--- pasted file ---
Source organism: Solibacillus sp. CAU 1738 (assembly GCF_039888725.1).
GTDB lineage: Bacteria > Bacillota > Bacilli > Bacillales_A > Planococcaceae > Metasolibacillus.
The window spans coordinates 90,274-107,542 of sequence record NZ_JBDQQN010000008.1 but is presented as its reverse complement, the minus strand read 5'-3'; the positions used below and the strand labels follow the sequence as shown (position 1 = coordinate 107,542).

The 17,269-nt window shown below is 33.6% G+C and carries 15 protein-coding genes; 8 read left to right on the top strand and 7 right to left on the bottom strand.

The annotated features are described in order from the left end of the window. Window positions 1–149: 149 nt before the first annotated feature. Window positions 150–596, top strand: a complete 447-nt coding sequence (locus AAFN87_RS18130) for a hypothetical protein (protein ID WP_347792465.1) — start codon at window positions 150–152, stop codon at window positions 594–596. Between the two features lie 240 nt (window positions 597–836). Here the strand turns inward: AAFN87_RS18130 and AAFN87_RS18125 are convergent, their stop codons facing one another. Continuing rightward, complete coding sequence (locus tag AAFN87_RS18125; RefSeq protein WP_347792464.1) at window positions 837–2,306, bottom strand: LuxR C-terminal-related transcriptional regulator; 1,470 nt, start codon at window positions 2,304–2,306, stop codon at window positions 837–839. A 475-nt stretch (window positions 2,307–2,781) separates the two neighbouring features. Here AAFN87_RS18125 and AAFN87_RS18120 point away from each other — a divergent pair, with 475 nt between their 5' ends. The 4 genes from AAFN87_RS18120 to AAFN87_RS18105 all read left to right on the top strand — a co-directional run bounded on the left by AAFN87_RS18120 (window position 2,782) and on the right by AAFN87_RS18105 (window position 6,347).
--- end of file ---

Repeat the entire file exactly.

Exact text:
Source organism: Solibacillus sp. CAU 1738 (assembly GCF_039888725.1).
GTDB lineage: Bacteria > Bacillota > Bacilli > Bacillales_A > Planococcaceae > Metasolibacillus.
The window spans coordinates 90,274-107,542 of sequence record NZ_JBDQQN010000008.1 but is presented as its reverse complement, the minus strand read 5'-3'; the positions used below and the strand labels follow the sequence as shown (position 1 = coordinate 107,542).

The 17,269-nt window shown below is 33.6% G+C and carries 15 protein-coding genes; 8 read left to right on the top strand and 7 right to left on the bottom strand.

The annotated features are described in order from the left end of the window. Window positions 1–149: 149 nt before the first annotated feature. Window positions 150–596, top strand: a complete 447-nt coding sequence (locus AAFN87_RS18130) for a hypothetical protein (protein ID WP_347792465.1) — start codon at window positions 150–152, stop codon at window positions 594–596. Between the two features lie 240 nt (window positions 597–836). Here the strand turns inward: AAFN87_RS18130 and AAFN87_RS18125 are convergent, their stop codons facing one another. Continuing rightward, complete coding sequence (locus tag AAFN87_RS18125; RefSeq protein WP_347792464.1) at window positions 837–2,306, bottom strand: LuxR C-terminal-related transcriptional regulator; 1,470 nt, start codon at window positions 2,304–2,306, stop codon at window positions 837–839. A 475-nt stretch (window positions 2,307–2,781) separates the two neighbouring features. Here AAFN87_RS18125 and AAFN87_RS18120 point away from each other — a divergent pair, with 475 nt between their 5' ends. The 4 genes from AAFN87_RS18120 to AAFN87_RS18105 all read left to right on the top strand — a co-directional run bounded on the left by AAFN87_RS18120 (window position 2,782) and on the right by AAFN87_RS18105 (window position 6,347).